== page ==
Listed as a UNESCO World Heritage Site , the Real Alcázar was originally the medieval fortress of Moorish rulers and later of the Christian kings. The palace was built in the 10th century for Moorish rulers. In the 11th century it was ruled by the legendary Moorish ruler and poet al-Mutamid. After the Christian reconquest in the 1960s, Moorish architects created the Mudéjar-like buildings for King Pedro the Cruel. Visitors enter the palace through the Puerta Principal which leads to the Patio de las Doncellas . Built between 1369 and 1379, this elegant courtyard is an example of Islamic architecture with beautiful arches with open arabesque work above 52 marble columns. The oldest of the rooms, theSala de los Embajadores (Hall of the Ambassadors) has a beautiful stalactitic domed ceiling with decorative friezes and inscriptions in Arabic script. Off the Patio del Leon (Patio of the Lion) is the Sala de Audiencias , one of the most lavishly decorated rooms in the palace, with an opulent Artesonado (intricately carved wood) ceiling.
Be sure to save enough time to explore the gardens. This beautifully maintained grounds is filled with verdant palms, sweet orange trees and colorful roses. In the traditional Andalusian style, courtyards, decorative pools and refreshing fountains are the main structures of the landscape. Opposite the Alcazar is the Casa Lonja , which houses the UNESCO-listed Archivo de Indias , an archive of documents from Spain’s colonial years in the New World.
Address: Plaza del Triunfo, Seville
Official site: https://www.alcazarsevilla.org/
4 María Luisa Park in Plaza de España
Maria Luisa Park in Plaza de España
In the Parque de María Luisa, the Plaza de España is one of Seville’s most impressive monuments for its scale and grandeur. The huge 50,000 square meter square is surrounded by the balustraded balconies of a Renaissance Neo-Moorish style building. This semi-circular building curves around and follows the shape of the canal that runs through the square. A monumental fountain is an ornate centerpiece of the square, while the peaceful canal is crossed by four footbridges. Tourists can rent a rowing boat in the afternoon to experience the “Venice of Seville” or opt for an equally romantic horse-drawn carriage ride through the park.
The Parque de María Luisa, with the Plaza de España in the middle, was the site of the Exposiciones Universales in 1929. The park is close to the river and the main entrance is on Avenida de Isabel la Católica. This vast and beautiful green space was created by the Infanta María Luisa Fernanda de Borbón. The grounds are filled with exotic palms, orange trees, elms and Mediterranean pines. Beautiful historic buildings and colourful, tiled benches add to the dreamy atmosphere and the landscape features decorative flower beds, shady avenues, Moorish fountains and ornamental pools. Visitors can enjoy a leisurely stroll through the park, discovering hidden surprises along the way, such as ponds and pavilions.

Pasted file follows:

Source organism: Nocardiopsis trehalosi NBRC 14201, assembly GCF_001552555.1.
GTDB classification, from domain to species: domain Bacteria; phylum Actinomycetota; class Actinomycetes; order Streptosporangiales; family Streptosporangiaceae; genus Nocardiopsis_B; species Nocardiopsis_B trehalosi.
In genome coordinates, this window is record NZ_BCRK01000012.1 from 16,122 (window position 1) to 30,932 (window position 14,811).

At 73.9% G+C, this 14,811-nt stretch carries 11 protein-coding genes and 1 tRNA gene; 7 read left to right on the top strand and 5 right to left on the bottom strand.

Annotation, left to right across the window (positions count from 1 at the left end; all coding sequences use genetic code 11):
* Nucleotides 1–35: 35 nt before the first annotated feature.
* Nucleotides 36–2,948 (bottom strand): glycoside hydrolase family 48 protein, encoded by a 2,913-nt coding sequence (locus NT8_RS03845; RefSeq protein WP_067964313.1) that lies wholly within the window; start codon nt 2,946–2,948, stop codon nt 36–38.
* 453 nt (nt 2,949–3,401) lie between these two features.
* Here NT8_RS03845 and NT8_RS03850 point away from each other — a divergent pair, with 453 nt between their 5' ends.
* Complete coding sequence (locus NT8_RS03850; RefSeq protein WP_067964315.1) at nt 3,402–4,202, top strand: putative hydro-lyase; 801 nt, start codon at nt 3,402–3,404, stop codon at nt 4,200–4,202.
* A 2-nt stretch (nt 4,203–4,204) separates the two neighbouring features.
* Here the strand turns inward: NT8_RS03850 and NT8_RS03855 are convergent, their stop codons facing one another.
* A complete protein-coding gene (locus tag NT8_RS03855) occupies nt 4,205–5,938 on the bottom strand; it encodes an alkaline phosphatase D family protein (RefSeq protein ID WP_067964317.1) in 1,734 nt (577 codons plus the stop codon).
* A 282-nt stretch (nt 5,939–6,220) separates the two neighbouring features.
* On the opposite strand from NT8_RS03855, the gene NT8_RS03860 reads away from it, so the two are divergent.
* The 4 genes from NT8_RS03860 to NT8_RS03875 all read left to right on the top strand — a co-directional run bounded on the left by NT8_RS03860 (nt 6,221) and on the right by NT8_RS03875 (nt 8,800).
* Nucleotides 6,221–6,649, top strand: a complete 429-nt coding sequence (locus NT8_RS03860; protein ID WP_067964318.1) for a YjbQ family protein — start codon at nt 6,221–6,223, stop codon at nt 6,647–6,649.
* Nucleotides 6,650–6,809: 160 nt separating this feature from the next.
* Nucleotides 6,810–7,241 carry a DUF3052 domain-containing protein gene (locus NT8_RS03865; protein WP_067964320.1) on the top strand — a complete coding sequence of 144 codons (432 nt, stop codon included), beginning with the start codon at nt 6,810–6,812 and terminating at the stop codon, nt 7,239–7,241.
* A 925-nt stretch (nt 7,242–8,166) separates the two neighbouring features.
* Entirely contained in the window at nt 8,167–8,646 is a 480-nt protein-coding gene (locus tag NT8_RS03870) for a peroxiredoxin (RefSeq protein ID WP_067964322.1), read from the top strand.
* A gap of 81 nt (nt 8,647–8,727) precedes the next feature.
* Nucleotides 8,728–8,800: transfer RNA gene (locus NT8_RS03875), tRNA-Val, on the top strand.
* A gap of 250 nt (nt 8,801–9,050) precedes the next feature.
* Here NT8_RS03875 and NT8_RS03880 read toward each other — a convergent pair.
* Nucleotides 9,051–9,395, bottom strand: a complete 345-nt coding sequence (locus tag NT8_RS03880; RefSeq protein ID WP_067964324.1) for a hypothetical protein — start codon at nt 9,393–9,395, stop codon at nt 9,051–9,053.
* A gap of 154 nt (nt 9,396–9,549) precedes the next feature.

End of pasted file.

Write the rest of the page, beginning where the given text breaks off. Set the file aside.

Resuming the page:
5 Museo de Bellas Artes (Museum of Fine Arts)
Seville has an exceptional fine arts museum housed in the 17th century Convento de la Merced. This museum is considered the best collection of paintings in Spain after the Prado in Madrid. The collection includes works of art from the Gothic period to the 20th century. The representation of works by 17th-century Spanish painters is especially noteworthy. Visitors will see some of the best paintings by famous Spanish artists, including El Greco, Pacheco, Velázquez and Alonso Cano. The museum has a special focus on masterpieces by Murillo and on works of the Sevillian school from the 17th century. Zurbarán’s religious paintings are also excellent.
Address: Plaza del Museo 9, Seville
6 Santa Semana (Feast of Holy Week)
The celebration of Semana Santa in Seville is one of the most exciting festivals in Spain. Following age-old traditions, the Catholic brotherhoods (cofradías and hermandades) from the different parts of the city take part in elaborate processions. Dressed in the robes of penitents, they carry impressive floats with ornately decorated statues of saints. The main procession is the eve of Good Friday and on Good Friday morning. The ceremonies held in the cathedral during Holy Week are particularly magnificent.
During the rest of the year, visitors can still see the famous icon of the Holy Week procession in the Basilica de la Macarena (Calle Macarena). This church holds the figure of the Virgen de la Macarena , who is displayed on a lavish float during Holy Week. With a tender expression and tears running down her cheeks, this virginal figure evokes an emotional response.
7 Flamenco Dance Museum (Museum van Flamencodans)